Now it’s time to create a new Alexa skill, dedicated to our smart mirror. We will be expanding the functionality of the skill gradually, but let’s start with the most basic functionality : hiding the modules on the mirror.
You might remember from my last post that you need the US-East region in AWS to be able to make lambda functions. However, if you remember the post where I created the first table in the DynamoDB setup, it was created in a different region. You’ll need to complete those steps again in the US-East region in order for the lambda function and the DynamoDB service to communicate. Check out this post for more info. Note that you’ll have to change you aws.config file as well in order to connect to it using the debug hub.
Anyways, let’s create our function.
The first thing I did was copy the “Hello world” example on my disk to a new folder. I opened it in Atom and replaced the “Hello world” references to SmartMirror references, like this :
That’s a good starting point. That way I was able to zip the contents and upload it to AWS console. The rest of the editing can be done inside the AWS console.
When configuring the function you can choose the settings below. I created a new role from a template and chose the basic lambda execution rule. Once saved the config looks like this :
From experience I know that using this role will cause the lambda function to give an error when accessing the DynamoDB table. The reason is a lack of permissions. This is easy to solve. You have to open the IAM module. The one you used in an earlier post to create the SmartMirror user.
Locate the role by navigating to the roles in the left hand pane, and in the Permissions tab, click “Attach Policy”. Locate the “AmazonDynamoDBFullAccess” policy. In fact, this is a bit overkill. You could setup a policy to only access the CommandQueue table, but in our case this project is only intended for personal use, so i’m not worried about security right now.
Now that we’ve got the permissions thing out of the way, we can start looking at the code.
Go to the code of the function, and on top enter the following code :
That way you’ll include the AWS SDK, and instantiate a new DynamoDB interface.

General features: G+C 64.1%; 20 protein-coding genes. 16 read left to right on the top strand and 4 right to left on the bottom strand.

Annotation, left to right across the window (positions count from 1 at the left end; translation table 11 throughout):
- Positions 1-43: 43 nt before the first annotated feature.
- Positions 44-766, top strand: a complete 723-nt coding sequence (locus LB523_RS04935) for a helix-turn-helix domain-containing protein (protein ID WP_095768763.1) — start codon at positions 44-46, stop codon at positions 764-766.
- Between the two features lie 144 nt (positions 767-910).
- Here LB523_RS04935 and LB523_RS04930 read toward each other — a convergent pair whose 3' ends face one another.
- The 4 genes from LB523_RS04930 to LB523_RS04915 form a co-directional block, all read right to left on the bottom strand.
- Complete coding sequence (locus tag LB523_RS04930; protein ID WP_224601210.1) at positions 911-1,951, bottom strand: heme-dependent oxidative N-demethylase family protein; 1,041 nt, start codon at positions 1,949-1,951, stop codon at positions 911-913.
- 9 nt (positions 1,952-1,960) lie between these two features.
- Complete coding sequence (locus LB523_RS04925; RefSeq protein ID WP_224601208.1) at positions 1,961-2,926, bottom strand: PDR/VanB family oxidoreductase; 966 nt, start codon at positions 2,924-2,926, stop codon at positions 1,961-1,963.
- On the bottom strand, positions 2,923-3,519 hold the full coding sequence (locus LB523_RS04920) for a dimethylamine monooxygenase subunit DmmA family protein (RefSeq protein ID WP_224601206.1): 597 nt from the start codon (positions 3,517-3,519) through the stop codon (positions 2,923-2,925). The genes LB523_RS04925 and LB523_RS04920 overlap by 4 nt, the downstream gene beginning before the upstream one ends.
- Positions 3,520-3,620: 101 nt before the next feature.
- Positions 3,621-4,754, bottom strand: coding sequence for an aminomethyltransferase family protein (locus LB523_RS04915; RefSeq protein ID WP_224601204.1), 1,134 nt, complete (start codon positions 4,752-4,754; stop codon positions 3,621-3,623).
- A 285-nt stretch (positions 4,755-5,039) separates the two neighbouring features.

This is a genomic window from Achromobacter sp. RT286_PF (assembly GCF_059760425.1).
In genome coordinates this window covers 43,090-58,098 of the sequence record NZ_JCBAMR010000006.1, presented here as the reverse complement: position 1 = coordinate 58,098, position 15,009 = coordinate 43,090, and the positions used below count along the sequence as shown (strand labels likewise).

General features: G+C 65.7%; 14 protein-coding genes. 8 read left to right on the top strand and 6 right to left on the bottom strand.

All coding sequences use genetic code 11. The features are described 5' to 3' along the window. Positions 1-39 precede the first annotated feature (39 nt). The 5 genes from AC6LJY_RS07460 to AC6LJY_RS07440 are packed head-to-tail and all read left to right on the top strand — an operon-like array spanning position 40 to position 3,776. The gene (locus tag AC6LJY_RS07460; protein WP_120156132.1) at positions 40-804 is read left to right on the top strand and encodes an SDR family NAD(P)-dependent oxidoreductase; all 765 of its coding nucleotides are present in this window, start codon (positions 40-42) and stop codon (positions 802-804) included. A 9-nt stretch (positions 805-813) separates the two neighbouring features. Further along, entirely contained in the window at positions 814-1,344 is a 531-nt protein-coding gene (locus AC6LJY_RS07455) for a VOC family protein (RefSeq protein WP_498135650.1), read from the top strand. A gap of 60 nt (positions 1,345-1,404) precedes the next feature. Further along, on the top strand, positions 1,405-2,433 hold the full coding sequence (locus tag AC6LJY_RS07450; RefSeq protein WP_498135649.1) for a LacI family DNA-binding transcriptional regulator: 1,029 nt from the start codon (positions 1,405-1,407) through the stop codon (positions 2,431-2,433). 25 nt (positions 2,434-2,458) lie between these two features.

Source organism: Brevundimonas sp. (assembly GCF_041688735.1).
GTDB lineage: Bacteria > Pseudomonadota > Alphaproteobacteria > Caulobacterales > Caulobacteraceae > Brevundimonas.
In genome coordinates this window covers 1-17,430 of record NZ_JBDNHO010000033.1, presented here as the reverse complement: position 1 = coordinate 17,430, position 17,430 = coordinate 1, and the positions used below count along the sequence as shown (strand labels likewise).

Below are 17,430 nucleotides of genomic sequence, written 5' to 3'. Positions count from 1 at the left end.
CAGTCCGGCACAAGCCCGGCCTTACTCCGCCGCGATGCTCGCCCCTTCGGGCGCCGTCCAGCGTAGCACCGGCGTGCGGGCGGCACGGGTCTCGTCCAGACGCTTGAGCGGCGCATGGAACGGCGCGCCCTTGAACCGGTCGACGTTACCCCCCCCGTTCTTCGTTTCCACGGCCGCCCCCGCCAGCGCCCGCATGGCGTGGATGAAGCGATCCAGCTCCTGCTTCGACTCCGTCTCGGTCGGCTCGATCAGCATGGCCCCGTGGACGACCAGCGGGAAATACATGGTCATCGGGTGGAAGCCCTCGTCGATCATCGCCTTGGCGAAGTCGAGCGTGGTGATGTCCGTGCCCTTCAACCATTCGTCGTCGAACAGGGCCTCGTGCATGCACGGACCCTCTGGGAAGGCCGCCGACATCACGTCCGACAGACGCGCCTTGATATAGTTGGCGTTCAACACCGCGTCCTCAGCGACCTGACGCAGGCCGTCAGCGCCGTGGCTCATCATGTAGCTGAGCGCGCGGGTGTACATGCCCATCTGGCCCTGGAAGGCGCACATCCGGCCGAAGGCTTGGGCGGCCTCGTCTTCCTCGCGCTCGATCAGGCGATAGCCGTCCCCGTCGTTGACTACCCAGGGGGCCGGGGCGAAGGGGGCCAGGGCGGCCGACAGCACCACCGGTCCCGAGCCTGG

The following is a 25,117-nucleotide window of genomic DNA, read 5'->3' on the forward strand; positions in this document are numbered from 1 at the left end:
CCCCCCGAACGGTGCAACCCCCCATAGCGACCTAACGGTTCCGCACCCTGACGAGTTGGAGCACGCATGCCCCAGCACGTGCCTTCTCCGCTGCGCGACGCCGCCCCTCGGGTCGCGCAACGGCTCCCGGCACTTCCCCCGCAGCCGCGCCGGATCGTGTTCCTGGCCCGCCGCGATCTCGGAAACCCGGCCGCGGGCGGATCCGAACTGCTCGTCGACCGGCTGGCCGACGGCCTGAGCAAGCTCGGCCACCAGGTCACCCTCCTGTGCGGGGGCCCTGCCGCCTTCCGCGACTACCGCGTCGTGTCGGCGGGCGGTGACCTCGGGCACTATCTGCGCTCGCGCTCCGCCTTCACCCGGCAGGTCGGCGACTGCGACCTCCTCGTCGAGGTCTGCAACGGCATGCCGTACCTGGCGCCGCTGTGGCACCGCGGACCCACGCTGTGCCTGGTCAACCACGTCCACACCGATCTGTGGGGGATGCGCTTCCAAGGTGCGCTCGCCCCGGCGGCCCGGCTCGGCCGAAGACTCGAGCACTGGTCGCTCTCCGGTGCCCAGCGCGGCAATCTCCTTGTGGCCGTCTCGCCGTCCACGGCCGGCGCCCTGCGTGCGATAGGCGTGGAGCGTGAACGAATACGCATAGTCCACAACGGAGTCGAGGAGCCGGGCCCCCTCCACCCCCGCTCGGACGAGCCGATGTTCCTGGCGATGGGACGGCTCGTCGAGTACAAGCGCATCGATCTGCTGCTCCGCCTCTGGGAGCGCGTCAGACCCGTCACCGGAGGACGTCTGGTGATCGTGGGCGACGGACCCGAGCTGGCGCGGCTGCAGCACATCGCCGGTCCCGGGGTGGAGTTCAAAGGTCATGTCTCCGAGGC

In the IntentHandlers function : create a new entry for a “HideAllModulesIntent”, which we’ll be defining later on in the Alexa Skill. The code for it is displayed below :
Small note: the code doesn’t contain the definition of the “Message” variable, just add it above these lines of code.
Notice how it uses the “putItem” method. It takes a parameter (in the form a JSON format) and a callback function. The parameter contains
- The tablename
- The content of the item
Notice the special syntax. Every item is a different JSON attribute as well. The callback function is fairly simple. If the “err” object is not undefined, it means there’s been an error, and we need to act accordingly. If Not, it succeeded. Note that we call the “response.tellWithCard” function in both branches inside the callback function. You would think that’s not very optimal and put it behind the “putItem” call. Well, been there done that. That doesn’t work. It turns out that lambda function returns when the “tellWithCard” function is called, and when doing that just after the “putItem” call doesn’t give the “putItem” enough time to complete its task. That means no error will be returned, but the callback function won’t be called either. The solution is the code above.
Save the function. You can test it with the button above.
When doing so, you can see the result :
And the log
Let’s log on to the DynamoDB console and refresh the contents of the table :
That worked like a charm.
Now let’s create the Alexa Skill. Go to the Alexa Skills overview and create a new one. Empty template & settings below.
I changed the invocation name of the “hello world” sample to “hello world”, so i can use “smart mirror” for this one. If I were to choose the same one, Alexa wouldn’t know which one to choose.
The interaction mode is shown below and resembles the “hello world” example, only customised for the smart mirror.
Configure the endpoint with the ARN of the lambda function. I’ve got no screenshot of that, but it’s quite straight forward.
You can easily test it :
And there we have it. Remember to change the APP_ID in the lambda function code in order to let them communicate.
If you change the Session ID parameter in the code of the debug hub, you can also see the output in the debug hub :